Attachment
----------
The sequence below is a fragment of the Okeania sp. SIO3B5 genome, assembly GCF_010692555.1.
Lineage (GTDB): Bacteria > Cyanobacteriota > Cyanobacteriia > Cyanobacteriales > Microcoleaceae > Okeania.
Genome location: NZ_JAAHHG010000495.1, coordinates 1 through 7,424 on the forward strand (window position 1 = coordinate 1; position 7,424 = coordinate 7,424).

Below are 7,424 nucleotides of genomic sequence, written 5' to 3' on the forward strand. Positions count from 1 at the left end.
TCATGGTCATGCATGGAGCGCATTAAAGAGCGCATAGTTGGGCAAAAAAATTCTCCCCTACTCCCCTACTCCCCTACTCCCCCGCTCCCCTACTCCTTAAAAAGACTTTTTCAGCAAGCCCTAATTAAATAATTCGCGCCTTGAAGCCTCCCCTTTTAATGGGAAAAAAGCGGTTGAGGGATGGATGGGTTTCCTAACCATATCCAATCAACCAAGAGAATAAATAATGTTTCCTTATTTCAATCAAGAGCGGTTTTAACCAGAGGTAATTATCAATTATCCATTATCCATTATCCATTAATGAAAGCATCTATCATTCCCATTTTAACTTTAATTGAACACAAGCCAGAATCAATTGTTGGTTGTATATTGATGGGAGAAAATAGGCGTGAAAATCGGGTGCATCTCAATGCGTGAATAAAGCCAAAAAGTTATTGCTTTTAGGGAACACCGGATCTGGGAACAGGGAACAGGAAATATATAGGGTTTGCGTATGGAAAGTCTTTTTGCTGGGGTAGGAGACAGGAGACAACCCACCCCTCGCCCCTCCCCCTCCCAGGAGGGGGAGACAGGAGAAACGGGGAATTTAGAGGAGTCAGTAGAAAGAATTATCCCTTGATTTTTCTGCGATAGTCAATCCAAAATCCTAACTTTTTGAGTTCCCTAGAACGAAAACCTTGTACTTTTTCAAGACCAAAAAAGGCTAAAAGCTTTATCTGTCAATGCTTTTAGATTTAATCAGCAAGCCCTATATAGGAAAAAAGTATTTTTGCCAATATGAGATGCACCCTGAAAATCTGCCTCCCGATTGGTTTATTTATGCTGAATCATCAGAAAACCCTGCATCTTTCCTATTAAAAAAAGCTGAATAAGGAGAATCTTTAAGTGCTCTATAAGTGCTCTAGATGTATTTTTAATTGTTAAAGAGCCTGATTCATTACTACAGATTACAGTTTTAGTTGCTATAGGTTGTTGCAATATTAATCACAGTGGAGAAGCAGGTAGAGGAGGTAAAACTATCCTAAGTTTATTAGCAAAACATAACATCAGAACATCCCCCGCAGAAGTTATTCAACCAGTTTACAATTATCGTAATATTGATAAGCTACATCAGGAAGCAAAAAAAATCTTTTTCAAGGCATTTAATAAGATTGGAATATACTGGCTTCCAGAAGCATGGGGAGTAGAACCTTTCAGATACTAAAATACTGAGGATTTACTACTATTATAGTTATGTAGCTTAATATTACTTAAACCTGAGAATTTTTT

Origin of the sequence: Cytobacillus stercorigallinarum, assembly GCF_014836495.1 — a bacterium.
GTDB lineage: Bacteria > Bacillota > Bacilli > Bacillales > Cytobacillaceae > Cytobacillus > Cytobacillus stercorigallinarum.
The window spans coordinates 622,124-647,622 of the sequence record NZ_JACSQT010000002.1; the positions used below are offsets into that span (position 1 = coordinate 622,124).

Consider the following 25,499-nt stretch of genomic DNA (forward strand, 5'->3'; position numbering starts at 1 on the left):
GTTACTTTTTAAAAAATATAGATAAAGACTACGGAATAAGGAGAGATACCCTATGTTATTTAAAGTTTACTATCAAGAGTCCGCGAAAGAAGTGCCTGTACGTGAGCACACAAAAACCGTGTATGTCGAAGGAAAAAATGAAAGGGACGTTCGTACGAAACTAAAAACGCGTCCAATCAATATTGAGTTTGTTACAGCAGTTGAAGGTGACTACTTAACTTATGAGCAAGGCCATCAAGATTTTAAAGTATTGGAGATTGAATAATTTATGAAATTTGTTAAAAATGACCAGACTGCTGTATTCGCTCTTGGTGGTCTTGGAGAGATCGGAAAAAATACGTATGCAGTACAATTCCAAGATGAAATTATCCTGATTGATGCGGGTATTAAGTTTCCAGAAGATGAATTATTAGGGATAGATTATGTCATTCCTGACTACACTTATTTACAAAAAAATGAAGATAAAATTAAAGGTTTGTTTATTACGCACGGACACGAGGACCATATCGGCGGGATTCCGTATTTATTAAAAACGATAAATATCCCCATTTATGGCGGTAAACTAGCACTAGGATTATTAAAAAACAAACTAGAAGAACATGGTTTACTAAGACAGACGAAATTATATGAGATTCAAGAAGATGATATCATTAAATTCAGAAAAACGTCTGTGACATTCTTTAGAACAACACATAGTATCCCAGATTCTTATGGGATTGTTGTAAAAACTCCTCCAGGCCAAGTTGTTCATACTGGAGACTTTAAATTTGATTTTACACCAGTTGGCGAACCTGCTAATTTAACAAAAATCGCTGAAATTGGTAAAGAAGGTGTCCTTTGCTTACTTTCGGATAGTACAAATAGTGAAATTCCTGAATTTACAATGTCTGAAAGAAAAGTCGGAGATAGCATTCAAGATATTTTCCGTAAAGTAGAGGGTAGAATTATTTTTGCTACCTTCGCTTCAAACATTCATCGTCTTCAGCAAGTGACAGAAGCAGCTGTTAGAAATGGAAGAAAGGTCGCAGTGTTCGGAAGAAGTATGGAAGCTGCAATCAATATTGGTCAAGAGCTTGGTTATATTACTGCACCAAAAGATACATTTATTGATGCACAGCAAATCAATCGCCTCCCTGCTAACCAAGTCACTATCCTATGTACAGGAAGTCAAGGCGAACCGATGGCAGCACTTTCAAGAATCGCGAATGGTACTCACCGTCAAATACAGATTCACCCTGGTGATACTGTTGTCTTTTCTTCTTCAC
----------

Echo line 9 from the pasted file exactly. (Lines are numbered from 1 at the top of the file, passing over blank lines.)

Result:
Consider the following 25,499-nt stretch of genomic DNA (forward strand, 5'->3'; position numbering starts at 1 on the left):